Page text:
The civic tech industry has sought, and often craved, to be harbingers of social change. It’s the unspoken credo at every hackathon. It’s a rubric that separates good apps from the great. And in Boston and St. Louis, the credo has moved beyond mere aspirations and transcended into two data projects that clear obstacles for low-income residents.
Fueled with $200,000 each and an opportunity to raise 1:1 matching funds, Boston plans to generate hundreds of jobs as it streamlines its youth jobs program, and St. Louis officials hope to engineer a platform that guides citizens through a complex criminal justice system — a change that may reduce bench warrant arrests for missing court dates from minor violations.
Both efforts fall beneath the umbrella of the Civic Tech and Data Collaborative, a joint venture led by the social equity advocacy group Living Cities with grant funding from the John D. and Catherine T. MacArthur Foundation. The collaborative is dually supported by a string of both local and national partnerships that include the Urban Institute, a social policy research group, and Code for America (CfA), that will use part of the funding to deliver tech talent from its brigades of civic coders. Other partnerships involve a set of government departments and community groups associated with the solutions.
“What we’re doing in this project is something that almost never happens,” said Boston CIO Jascha Franklin-Hodge. “You have the CIO of a city, you have the head of a local volunteer coding organization and you have a lead from a community institution that helps provide external support for a city, all sitting down at the same table with business partners and saying how can we collectively solve this problem — that’s an incredible opportunity.”
Franklin-Hodge said the Boston partnership is in the preliminary stages as staff and community partners conceptualize technical ways to consolidate and simplify the city’s youth summer jobs program. The undertaking currently generates a robust 10,000 jobs per year, but the city wants to streamline its laborious application process overseen by three distinct groups: the city, the Boston Private Industry Council, and Action for Boston Community Development.
“The process from a young person’s perspective is difficult and confusing. The applications are not only numerous, they're [also] not necessarily easy to fill out on a mobile phone” Franklin-Hodge said. “This represents an opportunity to get a whole new set of practical skills.”
Boston has set an official launch for a possible program application Web app sometime near the end of 2017 with iterations to follow. Early estimations forecast the project could produce more than 1,000 jobs per year as officials have more time for youth outreach and spend less on administrative red tape.
Within the two- to three-year time frame, St. Louis will design a Web app to let citizens look up their court cases by last name, connect with officials, and pay citations online. While seemingly rudimentary, Tamir Novotny, Living Cities’ senior associate in public sector innovation, said the tasks are critical when considering St. Louis’ proximity to Ferguson, Mo., spotlighted nationally for its history of abuses imprisoning low-income and minority residents for minor offenses.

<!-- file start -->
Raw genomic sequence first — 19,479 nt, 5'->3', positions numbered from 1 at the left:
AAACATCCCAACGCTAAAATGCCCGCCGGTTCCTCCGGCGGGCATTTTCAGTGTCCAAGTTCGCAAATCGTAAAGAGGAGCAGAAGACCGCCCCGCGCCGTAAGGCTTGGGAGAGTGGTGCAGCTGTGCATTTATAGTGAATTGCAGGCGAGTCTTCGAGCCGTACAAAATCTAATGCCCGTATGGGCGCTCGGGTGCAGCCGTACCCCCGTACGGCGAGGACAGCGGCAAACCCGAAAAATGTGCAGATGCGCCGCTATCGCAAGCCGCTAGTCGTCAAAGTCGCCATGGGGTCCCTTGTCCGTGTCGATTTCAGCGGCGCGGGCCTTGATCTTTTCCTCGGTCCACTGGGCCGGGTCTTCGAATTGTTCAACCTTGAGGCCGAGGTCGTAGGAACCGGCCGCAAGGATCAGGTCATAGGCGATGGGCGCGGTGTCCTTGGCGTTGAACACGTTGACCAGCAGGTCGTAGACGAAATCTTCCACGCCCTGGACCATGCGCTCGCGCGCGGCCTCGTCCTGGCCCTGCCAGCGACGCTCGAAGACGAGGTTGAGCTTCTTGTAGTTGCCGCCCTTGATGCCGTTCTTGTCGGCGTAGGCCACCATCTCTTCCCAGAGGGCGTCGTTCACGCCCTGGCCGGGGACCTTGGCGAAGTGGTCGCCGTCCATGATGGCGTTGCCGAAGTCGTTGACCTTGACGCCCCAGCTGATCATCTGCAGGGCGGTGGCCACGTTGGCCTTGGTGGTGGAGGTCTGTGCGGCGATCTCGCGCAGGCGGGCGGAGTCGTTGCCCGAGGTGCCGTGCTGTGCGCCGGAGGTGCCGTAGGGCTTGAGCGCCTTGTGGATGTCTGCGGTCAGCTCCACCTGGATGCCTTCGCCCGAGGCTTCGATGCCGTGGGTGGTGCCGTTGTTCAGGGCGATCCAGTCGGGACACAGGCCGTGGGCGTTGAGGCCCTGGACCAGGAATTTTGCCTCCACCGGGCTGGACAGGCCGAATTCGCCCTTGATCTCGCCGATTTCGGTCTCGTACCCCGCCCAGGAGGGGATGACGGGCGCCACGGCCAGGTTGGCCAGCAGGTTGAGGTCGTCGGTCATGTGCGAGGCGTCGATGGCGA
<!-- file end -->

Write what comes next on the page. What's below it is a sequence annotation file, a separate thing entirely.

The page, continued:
“When we first started talking to St. Louis, they were really still in the furrows of the aftermath of Michael Brown’s passing. And since we’ve started, there have been a lot of reform efforts around the court systems.”
Novotny said officials intend to repurpose an Atlanta app called ATLCourts, first engineered in 2014 through a CfA fellowship to serve citizens in Atlanta with an easy-to-use and mobile-friendly service.
Long term, it could be said that community problem-solving is the overall goal of both projects. Within the collaborative there’s a push to install a lasting architecture for the two communities to answer social challenges in a holistic and data-driven way.
For years, Novotny said Living Cities initiatives were geared toward a primary objective of creating affordable housing. Yet after about 15 years of trial and error, the organization observed social equity issues — affordable housing or otherwise — were invariably linked. Education, the criminal justice system, economics, health care — they all affect social mobility in their own way. Each had government and non-government organizations affecting outcomes, and yet there wasn’t a unified mechanism for systemic change.
“Often when people are trying to change systems, they're trying to change government,” Novotny said. “But government and these folks are often not necessarily working together.”
It’s envisioned that such projects will inspire governments to work jointly with outside organizations on common problems.
“We’re going to be devoting a lot of effort to making sure that what’s done in these places can be learned from in others,” Novotny said.